Dive into early learning with your toddler or preschooler and let these adorable fish “school” you!
This is a very basic app for the earliest learners.
– Tap-and-swipe game play perfect for little fingers
– Wide range of skills being taught
– No ads or in-app purchases
– There is no “menu” option once you begin game play and the app itself just generally falls flat
My kids love to go into pet stores, and every time they drag me in to the abyss my son inevitably begs for a fish. Of course Mean Old Mommy says no several times, despite the whining and crying and begging and promises to care for it. He’s pulled the same song-and-dance and we now have two large dogs and a large puppy comfortably sleeping on the (same) couch as I type this, and guess who feeds those crazy canines? That was kind of rhetorical, but you get the idea.
Fish School HD doesn’t help to teach him about the proper care of amphibious creatures but it does a good job of teaching other important educational skills. There’s a broad range offered in this app with eight different topics being addressed through mini-games all centered around a literal and figurative school of fish. Game play is very easy and the graphics are bright and engaging, as well as being cutesy enough for the toddler crowd to stay interested.
I opened the app and was greeted by a fish spewing colorful bubbles with a link to a list of other Duck Duck Moose apps in the upper left-hand corner, which included the enjoyable Wheels On The Bus and Musical Me. Tapping on the fish led me to another screen that taught letters by arranging groups of fish into the letter shape, presenting an everyday object that begins with the letter, and a verbal pronunciation.
Just swiping the screen to the left moved me to the next mini-game teaching numbers and was similar to the letters in that the fish arranged themselves accordingly and the number was spoken out loud. A swipe and the screen moved to the next game, a matching game, and continued that way through games teaching colors, shapes, and spotting differences between objects. There’s also a screen for “free play” there I could speed up the fish swimming across the screen or I could swipe again to listen to the ABC song.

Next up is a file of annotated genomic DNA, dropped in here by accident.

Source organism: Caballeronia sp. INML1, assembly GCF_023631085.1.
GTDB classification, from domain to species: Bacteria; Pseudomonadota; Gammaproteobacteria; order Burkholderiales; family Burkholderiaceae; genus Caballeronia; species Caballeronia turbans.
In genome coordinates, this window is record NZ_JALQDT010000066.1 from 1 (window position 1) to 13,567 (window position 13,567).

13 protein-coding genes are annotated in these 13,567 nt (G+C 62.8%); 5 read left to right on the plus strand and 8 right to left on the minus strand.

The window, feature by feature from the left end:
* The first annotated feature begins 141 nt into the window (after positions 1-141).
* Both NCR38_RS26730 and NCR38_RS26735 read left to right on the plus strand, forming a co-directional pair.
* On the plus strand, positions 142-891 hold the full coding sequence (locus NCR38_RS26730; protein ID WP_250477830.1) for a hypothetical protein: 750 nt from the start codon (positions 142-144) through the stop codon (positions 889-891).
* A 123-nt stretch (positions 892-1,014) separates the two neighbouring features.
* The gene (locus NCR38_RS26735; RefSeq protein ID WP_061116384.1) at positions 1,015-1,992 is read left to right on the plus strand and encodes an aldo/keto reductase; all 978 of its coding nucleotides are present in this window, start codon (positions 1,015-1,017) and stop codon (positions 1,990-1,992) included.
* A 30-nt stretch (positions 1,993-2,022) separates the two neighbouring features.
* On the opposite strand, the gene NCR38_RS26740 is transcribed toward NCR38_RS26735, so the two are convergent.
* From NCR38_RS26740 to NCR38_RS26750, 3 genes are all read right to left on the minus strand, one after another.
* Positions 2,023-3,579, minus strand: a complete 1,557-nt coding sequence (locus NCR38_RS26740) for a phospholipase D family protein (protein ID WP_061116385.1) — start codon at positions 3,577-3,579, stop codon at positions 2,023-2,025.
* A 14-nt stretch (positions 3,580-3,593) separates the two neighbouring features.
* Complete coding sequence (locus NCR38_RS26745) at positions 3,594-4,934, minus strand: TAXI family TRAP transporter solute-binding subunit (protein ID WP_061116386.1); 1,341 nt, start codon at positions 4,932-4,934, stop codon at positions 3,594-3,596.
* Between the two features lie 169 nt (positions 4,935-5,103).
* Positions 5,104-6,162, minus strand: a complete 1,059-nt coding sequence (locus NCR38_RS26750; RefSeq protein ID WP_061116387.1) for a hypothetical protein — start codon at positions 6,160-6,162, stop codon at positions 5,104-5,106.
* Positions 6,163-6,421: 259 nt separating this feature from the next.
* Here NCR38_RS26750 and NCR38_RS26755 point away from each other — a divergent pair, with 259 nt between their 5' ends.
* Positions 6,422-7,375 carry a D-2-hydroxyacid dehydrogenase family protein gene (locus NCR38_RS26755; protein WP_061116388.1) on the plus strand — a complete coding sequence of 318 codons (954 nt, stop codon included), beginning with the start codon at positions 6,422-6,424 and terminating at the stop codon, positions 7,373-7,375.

However there was no option to return to a root menu once I began playing and I wasn’t able to go to a specific mini-game without swiping back and forth until I got to the screen I wanted. This was definitely frustrating for my toddler who only wanted to do free play and had no desire to learn letters or numbers. She figured out that she had to hit the home button and restart the app to get back to the beginning. This game is very basic and my preschooler really didn’t want to try it after he watched his sister play.
Compared to the other two DDM apps that we’ve played extensively and reviewed, Fish School HD just falls flat. The Duck Duck Moose apps are generally really fun and have a lot of character but this one really missed the mark. I would suggest passing on this one and saving your $1.99; you’ll need it to help bribe your kid into leaving the pet store without a fish in hand.
– 8 fun and educational activities
– Early learning skills such as letters, numbers, colors